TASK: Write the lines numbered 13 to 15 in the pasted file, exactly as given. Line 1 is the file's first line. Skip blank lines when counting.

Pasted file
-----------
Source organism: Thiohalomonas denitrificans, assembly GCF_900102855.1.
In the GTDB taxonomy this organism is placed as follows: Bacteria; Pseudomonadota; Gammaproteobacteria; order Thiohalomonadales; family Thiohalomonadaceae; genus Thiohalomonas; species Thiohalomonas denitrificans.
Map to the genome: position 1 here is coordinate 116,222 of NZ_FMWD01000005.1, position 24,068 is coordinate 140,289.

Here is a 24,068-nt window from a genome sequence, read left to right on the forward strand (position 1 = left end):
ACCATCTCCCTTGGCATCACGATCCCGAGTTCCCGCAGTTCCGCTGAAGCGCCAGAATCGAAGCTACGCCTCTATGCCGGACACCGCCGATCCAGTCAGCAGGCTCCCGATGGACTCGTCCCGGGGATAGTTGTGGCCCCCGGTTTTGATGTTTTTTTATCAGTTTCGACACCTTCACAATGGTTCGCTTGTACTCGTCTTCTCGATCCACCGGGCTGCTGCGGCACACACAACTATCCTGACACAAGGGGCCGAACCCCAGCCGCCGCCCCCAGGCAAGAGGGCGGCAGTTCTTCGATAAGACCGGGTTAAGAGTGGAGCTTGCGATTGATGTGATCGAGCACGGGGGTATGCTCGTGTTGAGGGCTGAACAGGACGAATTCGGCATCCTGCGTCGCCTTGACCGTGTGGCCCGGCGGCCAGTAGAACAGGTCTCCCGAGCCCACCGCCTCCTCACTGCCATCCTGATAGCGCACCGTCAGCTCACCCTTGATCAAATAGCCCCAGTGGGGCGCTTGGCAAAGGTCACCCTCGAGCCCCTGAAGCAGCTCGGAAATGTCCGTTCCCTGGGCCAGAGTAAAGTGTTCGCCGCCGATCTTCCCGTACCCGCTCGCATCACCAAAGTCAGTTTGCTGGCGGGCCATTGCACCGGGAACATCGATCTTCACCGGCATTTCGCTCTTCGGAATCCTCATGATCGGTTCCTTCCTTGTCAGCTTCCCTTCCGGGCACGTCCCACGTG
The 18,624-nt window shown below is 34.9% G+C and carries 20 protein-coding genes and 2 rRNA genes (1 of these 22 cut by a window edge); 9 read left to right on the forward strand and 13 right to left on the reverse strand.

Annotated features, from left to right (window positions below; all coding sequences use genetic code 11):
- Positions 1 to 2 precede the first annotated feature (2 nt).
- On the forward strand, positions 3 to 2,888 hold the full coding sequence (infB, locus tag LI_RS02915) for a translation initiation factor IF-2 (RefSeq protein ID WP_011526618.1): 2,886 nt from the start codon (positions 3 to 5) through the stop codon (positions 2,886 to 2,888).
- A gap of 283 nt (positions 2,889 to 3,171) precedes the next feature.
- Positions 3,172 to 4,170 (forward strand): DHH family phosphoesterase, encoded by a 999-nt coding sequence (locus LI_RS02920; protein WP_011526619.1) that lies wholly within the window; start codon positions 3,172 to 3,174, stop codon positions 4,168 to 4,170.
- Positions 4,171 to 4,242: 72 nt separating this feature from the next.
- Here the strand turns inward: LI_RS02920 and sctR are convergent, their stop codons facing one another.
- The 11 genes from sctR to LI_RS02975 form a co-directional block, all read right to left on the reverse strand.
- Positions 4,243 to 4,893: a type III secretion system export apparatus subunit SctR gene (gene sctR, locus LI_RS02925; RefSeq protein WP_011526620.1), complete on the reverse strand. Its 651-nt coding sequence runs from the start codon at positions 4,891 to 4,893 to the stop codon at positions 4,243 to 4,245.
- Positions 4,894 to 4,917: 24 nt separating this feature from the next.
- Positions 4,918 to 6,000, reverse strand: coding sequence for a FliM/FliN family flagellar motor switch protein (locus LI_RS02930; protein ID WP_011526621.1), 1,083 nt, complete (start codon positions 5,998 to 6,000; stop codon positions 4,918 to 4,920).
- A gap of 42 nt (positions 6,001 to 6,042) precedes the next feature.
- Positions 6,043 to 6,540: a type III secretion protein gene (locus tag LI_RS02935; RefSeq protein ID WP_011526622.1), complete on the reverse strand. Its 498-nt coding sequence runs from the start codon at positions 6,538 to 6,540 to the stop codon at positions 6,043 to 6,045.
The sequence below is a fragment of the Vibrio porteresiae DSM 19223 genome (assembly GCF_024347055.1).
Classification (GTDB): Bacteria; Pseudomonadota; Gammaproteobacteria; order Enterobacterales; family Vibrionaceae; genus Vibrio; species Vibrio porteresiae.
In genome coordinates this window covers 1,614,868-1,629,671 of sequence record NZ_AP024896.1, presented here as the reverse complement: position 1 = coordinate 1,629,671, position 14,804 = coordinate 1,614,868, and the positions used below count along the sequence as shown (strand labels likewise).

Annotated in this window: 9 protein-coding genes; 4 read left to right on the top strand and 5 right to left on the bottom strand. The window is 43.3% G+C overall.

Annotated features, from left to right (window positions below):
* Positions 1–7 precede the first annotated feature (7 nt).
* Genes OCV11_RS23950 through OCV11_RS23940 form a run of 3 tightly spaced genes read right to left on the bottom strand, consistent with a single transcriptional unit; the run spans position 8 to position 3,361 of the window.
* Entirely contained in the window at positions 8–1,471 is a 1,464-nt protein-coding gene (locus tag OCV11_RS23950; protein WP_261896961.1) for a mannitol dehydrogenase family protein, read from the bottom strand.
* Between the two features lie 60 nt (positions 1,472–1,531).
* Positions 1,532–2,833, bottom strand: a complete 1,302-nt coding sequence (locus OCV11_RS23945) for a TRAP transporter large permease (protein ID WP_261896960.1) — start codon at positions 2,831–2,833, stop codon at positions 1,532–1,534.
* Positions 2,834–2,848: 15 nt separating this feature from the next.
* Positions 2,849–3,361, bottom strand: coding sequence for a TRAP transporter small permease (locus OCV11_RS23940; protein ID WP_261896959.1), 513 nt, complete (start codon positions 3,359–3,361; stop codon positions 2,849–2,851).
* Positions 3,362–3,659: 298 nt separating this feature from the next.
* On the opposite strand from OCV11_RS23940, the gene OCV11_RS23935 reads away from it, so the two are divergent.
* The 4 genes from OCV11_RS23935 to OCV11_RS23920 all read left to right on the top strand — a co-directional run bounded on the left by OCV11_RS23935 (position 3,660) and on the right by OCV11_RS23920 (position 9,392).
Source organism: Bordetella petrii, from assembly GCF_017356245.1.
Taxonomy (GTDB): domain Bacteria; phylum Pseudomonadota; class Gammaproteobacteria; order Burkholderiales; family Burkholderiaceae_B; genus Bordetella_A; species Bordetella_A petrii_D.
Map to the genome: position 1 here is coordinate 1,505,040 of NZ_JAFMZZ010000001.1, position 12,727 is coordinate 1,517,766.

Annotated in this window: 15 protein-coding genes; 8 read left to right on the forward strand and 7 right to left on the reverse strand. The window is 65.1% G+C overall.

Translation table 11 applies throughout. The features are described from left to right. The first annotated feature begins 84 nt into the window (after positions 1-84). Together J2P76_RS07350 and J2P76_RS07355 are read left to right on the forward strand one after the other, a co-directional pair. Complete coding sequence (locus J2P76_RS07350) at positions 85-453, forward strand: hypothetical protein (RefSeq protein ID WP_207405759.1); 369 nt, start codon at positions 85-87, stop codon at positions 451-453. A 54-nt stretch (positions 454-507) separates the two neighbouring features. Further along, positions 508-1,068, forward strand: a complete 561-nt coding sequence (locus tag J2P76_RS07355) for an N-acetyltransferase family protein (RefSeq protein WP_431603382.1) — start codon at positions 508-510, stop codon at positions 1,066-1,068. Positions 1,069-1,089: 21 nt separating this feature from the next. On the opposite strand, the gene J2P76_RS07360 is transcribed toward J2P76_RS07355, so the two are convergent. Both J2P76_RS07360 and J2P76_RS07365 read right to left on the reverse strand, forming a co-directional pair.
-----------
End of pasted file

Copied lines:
- Here the strand turns inward: LI_RS02920 and sctR are convergent, their stop codons facing one another.
- The 11 genes from sctR to LI_RS02975 form a co-directional block, all read right to left on the reverse strand.
- Positions 4,243 to 4,893: a type III secretion system export apparatus subunit SctR gene (gene sctR, locus LI_RS02925; RefSeq protein WP_011526620.1), complete on the reverse strand. Its 651-nt coding sequence runs from the start codon at positions 4,891 to 4,893 to the stop codon at positions 4,243 to 4,245.